You’ve made it! All your diligent financial planning, spending less than you earn, and investing has finally paid off. You’ve reached retirement with a nest egg spread out across several retirement accounts. It is time to kick back and enjoy your decades of hard work. As nice as it is to kick back, you must also be careful to not drop the ball at this important phase of retirement. There is money to be saved by withdrawing from your retirement accounts in the best order.
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Withdrawal Strategy and Considerations
What strategy to use to withdraw money from your retirement plans? The best strategy to tap your retirement accounts in your retired years is dependent on many factors including:
- What retirement accounts you have, e.g., 401(k), IRA, etc.
- Other sources of income you have in retirement
- If you plan to leave an inheritance
- Your living expenses, e.g., how much you plan to withdraw each year
- How risk averse your portfolio is
When to Start Withdrawing from Your Retirement Plans?
As a general rule, the longer you can wait to tap your tax-advantaged accounts like 401(k) plans and IRAs, the better. The longer you can give these accounts time to grow with that tax advantage, the larger your nest egg will be. However, when the right time is for your specific situations depends on multiple factors.
- Are you already retired?
- You can put off withdrawing from your 401(k) until age 70 and 1/2 when the required minimum distributions kick in? If you wait to retire after that age, RMDs kick in as soon as you retire.
- Is your portfolio big enough that you can afford to wait to withdraw from your retirement accounts? If not, you have no option but to begin withdrawals now.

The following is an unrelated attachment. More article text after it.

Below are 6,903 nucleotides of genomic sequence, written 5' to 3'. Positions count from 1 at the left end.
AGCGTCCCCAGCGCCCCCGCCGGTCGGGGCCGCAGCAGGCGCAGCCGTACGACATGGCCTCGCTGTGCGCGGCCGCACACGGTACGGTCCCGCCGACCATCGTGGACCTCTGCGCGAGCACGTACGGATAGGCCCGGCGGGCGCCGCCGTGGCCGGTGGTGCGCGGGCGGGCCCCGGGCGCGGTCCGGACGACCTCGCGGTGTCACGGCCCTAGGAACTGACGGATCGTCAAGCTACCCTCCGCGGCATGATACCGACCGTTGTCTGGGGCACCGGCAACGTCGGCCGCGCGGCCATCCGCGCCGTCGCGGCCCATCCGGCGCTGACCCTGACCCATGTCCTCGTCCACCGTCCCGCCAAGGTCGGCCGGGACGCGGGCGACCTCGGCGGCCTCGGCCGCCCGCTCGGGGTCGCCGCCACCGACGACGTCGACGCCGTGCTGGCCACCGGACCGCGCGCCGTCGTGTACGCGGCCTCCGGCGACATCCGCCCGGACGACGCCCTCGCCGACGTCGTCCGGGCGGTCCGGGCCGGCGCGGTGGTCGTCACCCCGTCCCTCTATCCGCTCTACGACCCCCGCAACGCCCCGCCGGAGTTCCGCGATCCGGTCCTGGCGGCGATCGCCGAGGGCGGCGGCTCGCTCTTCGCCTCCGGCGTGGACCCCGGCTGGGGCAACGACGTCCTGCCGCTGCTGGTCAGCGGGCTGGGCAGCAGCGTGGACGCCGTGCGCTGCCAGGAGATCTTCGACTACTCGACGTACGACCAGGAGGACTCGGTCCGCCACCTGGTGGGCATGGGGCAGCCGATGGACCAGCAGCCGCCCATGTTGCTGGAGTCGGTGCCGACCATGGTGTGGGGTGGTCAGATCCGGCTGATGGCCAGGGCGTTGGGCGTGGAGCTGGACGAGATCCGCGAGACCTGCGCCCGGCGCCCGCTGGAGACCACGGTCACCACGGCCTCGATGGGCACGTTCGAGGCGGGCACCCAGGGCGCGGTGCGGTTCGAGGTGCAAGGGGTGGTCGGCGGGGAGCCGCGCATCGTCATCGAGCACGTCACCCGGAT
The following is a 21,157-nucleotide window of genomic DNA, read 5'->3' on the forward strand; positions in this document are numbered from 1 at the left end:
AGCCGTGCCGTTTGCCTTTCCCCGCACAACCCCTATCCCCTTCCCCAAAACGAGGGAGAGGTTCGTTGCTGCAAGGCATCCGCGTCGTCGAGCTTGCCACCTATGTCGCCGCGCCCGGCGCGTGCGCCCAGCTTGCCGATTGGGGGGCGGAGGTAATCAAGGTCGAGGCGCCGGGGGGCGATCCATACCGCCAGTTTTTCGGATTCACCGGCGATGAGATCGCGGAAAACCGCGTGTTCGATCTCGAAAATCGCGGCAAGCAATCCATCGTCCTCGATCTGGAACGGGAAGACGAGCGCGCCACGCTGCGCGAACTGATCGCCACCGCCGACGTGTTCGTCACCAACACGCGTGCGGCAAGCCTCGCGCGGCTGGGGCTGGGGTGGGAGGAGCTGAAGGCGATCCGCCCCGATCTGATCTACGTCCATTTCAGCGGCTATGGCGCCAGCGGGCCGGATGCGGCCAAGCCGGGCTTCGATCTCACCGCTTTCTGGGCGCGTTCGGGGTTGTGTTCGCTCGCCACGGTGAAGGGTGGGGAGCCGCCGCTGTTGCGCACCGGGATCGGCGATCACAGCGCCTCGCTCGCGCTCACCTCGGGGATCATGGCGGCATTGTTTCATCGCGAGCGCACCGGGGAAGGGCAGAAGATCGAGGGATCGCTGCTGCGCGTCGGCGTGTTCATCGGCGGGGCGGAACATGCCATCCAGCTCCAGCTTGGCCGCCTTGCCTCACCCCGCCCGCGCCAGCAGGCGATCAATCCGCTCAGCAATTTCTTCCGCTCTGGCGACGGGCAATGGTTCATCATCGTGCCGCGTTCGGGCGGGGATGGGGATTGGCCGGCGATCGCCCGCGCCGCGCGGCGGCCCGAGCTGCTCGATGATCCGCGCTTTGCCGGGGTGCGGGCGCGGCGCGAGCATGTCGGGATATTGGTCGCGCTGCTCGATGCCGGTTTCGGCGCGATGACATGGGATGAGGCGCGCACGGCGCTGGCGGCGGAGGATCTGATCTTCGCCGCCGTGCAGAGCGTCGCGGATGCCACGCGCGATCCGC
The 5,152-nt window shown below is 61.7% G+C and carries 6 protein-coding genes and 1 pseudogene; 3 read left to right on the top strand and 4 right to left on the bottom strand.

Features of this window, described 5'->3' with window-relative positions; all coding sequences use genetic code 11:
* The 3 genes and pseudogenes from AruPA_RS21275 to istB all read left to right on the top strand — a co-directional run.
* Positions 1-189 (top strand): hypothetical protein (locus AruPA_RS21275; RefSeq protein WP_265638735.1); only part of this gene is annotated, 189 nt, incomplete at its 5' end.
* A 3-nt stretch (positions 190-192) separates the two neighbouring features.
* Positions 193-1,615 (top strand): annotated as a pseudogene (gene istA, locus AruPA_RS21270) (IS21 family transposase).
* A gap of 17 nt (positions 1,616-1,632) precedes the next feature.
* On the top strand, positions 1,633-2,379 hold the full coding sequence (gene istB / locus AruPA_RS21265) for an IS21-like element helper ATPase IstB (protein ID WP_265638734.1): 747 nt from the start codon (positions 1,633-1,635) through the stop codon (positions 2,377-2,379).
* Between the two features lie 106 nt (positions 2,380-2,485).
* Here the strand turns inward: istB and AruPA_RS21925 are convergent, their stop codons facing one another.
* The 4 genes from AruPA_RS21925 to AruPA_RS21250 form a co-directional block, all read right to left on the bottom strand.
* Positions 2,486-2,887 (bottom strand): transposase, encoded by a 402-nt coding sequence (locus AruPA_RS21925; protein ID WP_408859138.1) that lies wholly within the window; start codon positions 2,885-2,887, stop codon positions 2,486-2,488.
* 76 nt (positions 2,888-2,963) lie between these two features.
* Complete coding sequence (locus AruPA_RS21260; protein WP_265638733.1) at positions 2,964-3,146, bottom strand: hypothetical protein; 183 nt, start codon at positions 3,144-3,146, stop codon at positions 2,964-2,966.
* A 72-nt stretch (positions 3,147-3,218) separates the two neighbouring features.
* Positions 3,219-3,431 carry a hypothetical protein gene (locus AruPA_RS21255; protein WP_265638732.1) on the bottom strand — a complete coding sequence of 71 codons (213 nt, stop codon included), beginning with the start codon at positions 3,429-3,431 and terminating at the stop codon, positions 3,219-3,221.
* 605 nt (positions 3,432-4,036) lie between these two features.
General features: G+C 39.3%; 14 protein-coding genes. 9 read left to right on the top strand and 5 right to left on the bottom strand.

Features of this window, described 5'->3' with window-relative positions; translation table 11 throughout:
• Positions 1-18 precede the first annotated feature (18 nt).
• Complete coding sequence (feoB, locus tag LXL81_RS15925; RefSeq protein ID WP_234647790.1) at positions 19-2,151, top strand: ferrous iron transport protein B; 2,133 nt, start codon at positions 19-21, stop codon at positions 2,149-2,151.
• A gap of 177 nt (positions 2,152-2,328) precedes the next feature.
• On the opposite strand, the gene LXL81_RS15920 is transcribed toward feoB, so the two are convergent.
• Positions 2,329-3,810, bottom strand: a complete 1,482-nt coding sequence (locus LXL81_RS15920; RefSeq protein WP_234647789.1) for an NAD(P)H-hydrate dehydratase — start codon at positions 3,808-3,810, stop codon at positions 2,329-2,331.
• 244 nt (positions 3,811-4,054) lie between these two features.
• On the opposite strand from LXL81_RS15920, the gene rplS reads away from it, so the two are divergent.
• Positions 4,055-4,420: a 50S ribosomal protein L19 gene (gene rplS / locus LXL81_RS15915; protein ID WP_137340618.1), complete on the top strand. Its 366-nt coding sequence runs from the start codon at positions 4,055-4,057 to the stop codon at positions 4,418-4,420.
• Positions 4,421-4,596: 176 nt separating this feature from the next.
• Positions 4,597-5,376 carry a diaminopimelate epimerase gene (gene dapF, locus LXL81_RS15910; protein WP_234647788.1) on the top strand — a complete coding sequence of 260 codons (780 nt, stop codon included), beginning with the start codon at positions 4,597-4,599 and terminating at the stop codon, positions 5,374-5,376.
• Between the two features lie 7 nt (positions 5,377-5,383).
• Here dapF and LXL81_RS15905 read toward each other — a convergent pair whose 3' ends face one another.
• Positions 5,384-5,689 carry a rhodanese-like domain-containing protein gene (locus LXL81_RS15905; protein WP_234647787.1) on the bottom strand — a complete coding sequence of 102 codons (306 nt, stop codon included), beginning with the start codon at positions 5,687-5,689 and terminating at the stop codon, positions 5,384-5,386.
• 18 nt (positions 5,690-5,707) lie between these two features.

Additionally, if you want to avoid paying a 10% early withdrawal penalty, you must be at least age 59 and 1/2 to take withdrawals from your 401(k) and IRAs.
TIP: Wait until you can make penalty-free withdrawal before you start taking money out of your retirement plans.
Do You Have Other Sources of Income?
A significant factor to consider is whether or not you have other sources of income.
- Can you keep your “retired” designation while still working a part-time job to offset some of your living costs?
- Does Social Security offset a big chunk of your costs or is it just a drop in the bucket?
- A pension is another source of income that can help you reduce your annual withdrawals from your retirement plans or delay them several years.
The longer you can delay tapping your retirement funds, the better chance you have of successfully living your retirement the way you had planned.
TIP: Take advantage of all sources of income before tapping your retirement accounts.
Roth vs. Traditional Accounts, Which One to Withdraw First?
If you have to take money out of your retirement accounts, you might be faced with a decision of withdrawing money from a Roth account versus a Traditional account. There is no right answer as far as which account you should tap first. The general guidelines come to this:
- If you anticipate that you will have a high taxable income, then you should withdraw from your Roth 401(k) or IRA first so that you can avoid paying taxes at higher tax rates.
- If you anticipate that you will have a low taxable income, then you should withdraw from your Traditional accounts first. You pay some taxes now, but you save your Roth accounts for the year where you will have high taxable income.
What is considered a high taxable income? There is no right answer either, because it really depends on your wealth and the lifestyle you are used to. In general, the answer is an income that will put you above the 15% tax bracket.
- If you don’t know how Roth and Traditional retirement accounts differ, be sure to read about the real difference between a Roth and a Traditional retirement accounts.
- Withdraw from Roth retirement accounts when you anticipate to be in a high tax bracket (e.g., above 15%); otherwise, take money out from your Traditional retirement accounts first.
How is Your Portfolio Set Up?
When you pull money out of your retirement accounts, there are two important factors to consider: transaction fees and impact to your asset allocation. In general, you want to minimize transaction fees and sell toward your desired asset allocation.